“Execration” INTERVIEW by Shibalika Tamuli
Can you tell our readers what bands or music have influenced your unique sound and style? Did you have a set sound in mind or was it a natural evolution of combined sounds to create your own?
Our sound at this point is a concoction of a whole mess of things, so yes, definitely an evolution over time. When we first started out, there was very little death metal around in Norway, and we had a very specific goal to sound “as death metal as possible”. Around this time, Suffocation and Autopsy were both huge influences, as was Gorguts, Nile, Morbid Angel etc. Over time we developed a taste for more doomy and obscure stuff, and were quite inspired by bands like High on Fire, Teitanblood, and even Sunn-O. In addition to this, we’ve always been huge fans of bands with unique and interesting harmonics – such as Ved Buens Ende, Voivod, Virus, and even Deathspell Omega, and these have influenced our sound a lot as well. For the past couple of albums, we’ve been actively avoiding too much focus on genres, and have allowed in more varied influences. This is how some of the classics, like Rush, Iron Maiden, and Genesis have put their mark on our music. Around the time we wrote Odes of the Occult was when we started being more conscious and serious about crafting our own unique sound, and from here we’ve become increasingly liberal in the kinds of influences we’ve allowed to enter into our music.
Norway is quite probably the most popular metal scene due to its black metal history – tell us about the Norwegian death metal scene. Can you suggest us some bands you’d like for us to listen to?
I’m not sure I’m the best ambassador for “the Norwegian death metal scene”, as I don’t get around to gigs etc as much as I used to. But I’ll still give you a few recommendations. Diskord and Obliteration are the obvious choices, but I guess most people have heard of them by now. Among the newer bands, I really like Reptillian, so go check them out.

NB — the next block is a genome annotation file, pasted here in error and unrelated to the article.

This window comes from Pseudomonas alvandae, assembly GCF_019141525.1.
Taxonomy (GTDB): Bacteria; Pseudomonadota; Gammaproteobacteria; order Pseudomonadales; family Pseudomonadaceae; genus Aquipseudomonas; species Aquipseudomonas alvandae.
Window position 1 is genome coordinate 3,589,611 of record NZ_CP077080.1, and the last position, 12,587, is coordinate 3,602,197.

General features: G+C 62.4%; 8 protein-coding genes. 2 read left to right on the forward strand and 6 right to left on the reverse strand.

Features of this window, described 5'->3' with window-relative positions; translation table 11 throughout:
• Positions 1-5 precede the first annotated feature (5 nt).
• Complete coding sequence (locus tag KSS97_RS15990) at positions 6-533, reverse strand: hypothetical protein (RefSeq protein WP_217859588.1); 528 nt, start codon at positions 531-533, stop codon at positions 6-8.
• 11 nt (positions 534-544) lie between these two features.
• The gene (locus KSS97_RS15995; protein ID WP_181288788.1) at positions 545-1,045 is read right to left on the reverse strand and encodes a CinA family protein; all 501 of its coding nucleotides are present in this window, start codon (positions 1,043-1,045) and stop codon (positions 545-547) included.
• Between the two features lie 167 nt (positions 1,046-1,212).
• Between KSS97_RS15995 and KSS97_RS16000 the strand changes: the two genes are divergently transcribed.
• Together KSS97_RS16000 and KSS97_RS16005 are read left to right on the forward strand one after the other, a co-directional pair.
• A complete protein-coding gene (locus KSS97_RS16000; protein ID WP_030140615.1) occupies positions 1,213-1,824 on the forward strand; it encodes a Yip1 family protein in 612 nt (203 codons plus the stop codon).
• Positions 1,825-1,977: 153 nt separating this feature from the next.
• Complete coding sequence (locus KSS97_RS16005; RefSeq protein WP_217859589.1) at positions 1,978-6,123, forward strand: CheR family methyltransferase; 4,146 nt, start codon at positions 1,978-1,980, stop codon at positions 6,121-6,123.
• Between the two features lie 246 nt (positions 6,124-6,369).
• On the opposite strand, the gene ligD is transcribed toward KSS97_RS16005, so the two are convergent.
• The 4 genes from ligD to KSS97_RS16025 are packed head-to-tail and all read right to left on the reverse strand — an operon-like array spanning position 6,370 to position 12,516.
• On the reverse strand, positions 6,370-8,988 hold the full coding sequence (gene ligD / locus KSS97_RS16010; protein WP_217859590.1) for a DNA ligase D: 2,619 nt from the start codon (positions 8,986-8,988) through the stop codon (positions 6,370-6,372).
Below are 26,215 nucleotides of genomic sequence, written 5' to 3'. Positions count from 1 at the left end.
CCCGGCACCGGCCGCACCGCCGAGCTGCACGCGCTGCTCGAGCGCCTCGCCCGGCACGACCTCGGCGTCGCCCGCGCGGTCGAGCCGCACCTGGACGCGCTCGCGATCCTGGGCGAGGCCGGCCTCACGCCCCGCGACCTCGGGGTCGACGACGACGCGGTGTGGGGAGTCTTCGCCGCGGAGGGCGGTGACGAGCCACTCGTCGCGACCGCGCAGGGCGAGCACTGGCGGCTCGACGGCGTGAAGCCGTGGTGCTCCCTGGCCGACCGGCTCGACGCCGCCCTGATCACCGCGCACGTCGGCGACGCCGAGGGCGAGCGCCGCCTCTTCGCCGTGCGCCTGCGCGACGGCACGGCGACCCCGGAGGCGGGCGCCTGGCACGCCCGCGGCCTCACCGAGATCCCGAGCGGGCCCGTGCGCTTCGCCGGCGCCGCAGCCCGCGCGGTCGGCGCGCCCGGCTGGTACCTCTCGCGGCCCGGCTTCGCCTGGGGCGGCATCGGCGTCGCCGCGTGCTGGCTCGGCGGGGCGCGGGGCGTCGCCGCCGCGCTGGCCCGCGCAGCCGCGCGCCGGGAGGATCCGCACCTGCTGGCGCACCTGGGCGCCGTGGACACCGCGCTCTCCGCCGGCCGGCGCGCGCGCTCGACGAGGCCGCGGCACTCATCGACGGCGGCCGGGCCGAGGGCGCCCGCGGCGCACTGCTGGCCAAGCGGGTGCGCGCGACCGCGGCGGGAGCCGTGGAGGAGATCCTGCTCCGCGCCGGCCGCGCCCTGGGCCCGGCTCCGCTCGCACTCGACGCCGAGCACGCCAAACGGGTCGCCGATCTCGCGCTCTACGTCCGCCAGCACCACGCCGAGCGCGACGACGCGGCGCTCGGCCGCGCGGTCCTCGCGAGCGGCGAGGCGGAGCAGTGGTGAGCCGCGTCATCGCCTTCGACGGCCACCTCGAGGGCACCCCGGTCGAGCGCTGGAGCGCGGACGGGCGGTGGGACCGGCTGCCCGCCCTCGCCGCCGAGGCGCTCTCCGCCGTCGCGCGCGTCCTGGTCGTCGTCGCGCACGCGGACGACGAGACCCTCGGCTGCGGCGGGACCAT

Did the black metal scene ever influence you?
For sure. There’s a lot of black metal influences in our music, even if it doesn’t always come out as “pure black metal”. I listen to a lot of black metal, and Deathspell Omega and Leviathan are two personal favorites. I’m not sure all aspects of the black metal “scene” is as much an inspiration for me, but the music truly is a big part of Execration. If you listen closely to a track like “Unicursal Horrorscope” this will be evident – approached a little differently in terms of vocals and production, it’s not far off from being a black metal track.
You’ve been around for almost a decade – how did your musical style/views change over the time? How have you evolved?
Yes, a lot. Execration anno 2017 is a very different band from Execration anno 2007. As I touched on in the first question, we’ve changed a lot simply through what kind of influences we’ve been open to including in our music. Ever since the beginning we’ve been on a journey to keep our music varied and interesting. If you compare our four albums you will find four quite different albums. For our next one, we will figure out some new direction to rear our heads. This is the thrill for us, and hopefully also our fans – you never know where we’ll go next.